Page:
The Charity Commission has published its case report into campaigning and political issues arising in the run-up to the 2015 General Election'. The Commission expressly highlights that the report only considers the charity law position, rather than the position under electoral law (and in particular the Lobbying Act 2014).
Under charity law, charities are able to engage in campaigning and political activities to further their purposes and which they can justify. Often campaigning can be a valuable and effective way for charities to help their beneficiaries. However, charities must maintain their independence and must never engage in party political activity.
During the 9 month period before the 2015 General Election (September 2014 to 7 May 2015), the Charity Commission dealt with 17 cases relating to concerns about non-compliance by charities. Most were not considered serious breaches of guidance and were dealt with promptly.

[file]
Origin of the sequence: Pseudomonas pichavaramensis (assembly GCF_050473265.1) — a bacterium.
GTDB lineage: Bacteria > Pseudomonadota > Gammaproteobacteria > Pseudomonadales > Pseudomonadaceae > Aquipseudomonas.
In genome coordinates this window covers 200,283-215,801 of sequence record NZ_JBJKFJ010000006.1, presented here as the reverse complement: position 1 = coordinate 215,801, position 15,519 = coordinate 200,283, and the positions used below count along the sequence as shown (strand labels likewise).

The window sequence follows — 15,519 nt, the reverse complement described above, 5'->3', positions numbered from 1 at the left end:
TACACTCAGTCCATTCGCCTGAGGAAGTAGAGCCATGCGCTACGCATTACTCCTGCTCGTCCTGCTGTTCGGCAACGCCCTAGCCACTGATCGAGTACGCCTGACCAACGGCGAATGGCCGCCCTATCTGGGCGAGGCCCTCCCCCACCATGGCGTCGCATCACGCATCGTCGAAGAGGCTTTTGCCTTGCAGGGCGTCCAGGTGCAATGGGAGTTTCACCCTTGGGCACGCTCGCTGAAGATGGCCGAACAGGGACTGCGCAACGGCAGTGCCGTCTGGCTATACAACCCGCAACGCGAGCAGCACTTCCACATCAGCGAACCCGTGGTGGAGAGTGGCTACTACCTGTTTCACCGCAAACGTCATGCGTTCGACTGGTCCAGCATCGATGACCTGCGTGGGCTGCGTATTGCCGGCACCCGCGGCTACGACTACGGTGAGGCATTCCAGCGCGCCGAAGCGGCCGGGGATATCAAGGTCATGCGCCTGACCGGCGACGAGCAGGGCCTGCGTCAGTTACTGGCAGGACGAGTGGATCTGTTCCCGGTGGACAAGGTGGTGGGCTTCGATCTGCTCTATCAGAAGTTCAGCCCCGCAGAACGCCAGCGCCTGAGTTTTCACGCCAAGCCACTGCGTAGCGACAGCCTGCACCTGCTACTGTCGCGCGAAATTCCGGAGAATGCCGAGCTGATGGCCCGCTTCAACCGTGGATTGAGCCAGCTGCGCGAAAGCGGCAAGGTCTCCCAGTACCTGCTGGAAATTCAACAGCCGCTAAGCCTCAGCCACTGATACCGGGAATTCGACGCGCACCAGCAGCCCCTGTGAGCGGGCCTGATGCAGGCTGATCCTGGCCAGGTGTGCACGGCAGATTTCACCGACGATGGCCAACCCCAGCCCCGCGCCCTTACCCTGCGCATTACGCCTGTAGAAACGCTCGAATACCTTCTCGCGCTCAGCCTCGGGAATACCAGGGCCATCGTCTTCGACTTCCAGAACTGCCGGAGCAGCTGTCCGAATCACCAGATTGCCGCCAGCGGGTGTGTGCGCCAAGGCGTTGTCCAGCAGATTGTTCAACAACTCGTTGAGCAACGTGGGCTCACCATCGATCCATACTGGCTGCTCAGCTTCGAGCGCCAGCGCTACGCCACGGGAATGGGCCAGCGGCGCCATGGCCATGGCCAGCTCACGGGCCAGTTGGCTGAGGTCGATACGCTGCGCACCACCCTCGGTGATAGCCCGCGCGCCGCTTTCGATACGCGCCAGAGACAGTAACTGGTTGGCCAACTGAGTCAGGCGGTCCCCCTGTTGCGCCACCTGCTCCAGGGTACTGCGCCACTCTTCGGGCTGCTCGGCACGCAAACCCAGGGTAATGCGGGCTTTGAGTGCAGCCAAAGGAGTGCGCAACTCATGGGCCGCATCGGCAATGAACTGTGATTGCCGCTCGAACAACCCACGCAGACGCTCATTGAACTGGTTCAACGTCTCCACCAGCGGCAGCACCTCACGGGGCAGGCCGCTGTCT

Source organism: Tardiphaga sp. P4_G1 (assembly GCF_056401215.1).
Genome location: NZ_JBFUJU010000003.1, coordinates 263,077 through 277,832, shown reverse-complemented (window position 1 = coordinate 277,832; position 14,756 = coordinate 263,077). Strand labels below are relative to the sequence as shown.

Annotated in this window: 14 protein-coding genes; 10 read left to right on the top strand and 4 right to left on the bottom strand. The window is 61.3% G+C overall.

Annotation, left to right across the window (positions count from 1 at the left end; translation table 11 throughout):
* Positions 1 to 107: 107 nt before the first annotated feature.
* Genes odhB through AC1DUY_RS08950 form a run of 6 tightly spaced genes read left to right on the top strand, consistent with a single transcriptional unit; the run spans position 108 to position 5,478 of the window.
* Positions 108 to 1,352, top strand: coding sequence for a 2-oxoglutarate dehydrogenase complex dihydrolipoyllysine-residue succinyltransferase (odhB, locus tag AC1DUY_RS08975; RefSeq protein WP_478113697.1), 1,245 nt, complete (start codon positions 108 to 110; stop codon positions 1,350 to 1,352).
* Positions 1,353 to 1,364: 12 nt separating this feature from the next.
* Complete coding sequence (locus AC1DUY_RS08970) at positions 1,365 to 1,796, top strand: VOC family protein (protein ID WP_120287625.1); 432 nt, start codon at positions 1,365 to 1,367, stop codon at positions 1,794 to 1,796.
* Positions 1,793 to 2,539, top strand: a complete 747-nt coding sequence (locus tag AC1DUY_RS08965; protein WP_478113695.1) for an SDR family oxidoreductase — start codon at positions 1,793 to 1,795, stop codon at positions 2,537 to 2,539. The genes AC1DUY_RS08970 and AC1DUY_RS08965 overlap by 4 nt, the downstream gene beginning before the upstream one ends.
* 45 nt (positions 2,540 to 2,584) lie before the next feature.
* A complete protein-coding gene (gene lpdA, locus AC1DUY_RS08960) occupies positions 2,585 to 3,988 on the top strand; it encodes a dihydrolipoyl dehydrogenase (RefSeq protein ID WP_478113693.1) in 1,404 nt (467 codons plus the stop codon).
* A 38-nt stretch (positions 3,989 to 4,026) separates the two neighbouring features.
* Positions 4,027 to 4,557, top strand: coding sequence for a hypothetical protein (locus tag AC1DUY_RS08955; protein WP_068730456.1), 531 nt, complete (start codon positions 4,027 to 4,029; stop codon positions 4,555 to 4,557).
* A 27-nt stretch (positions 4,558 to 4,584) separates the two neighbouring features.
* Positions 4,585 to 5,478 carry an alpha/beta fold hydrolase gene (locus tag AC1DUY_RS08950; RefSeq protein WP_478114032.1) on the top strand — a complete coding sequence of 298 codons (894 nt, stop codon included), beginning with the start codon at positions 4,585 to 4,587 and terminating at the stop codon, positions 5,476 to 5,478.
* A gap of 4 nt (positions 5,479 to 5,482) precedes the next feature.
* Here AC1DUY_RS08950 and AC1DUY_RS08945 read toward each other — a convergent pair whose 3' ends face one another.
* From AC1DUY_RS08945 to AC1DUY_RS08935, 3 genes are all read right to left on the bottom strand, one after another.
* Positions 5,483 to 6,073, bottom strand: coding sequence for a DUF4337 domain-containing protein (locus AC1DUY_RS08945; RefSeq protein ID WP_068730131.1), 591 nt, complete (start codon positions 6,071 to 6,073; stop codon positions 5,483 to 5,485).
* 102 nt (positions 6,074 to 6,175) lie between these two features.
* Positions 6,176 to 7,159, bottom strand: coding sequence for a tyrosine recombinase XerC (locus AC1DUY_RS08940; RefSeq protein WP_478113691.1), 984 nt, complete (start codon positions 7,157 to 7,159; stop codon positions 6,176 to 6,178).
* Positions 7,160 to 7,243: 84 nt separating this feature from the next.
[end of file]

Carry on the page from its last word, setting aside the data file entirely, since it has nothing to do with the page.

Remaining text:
22 further complaints were raised with the Charity Commission but these were considered to not require regulatory action or were requests for advice from charities. Certain of these related to candidates or the media using information from or about charities in their materials, without the charity's consent, which caused a perception that the charity endorsed the candidate or party.
Considering the issues raised, it appears that many occurred because charities (and all of their trustees, staff and volunteers) were not aware of the Charity Commission's guidance on campaigning and political activity. For example, several charities displayed posters in favour of a particular candidate at charity premises or tweeted political messages. Several charities were also inadvertently linked with a candidate's campaign through a character reference or a photo of a charity official being included in a candidate's manifesto.
The full report is available here.
The Charity Commission's guidance on campaigning and political activity is available here.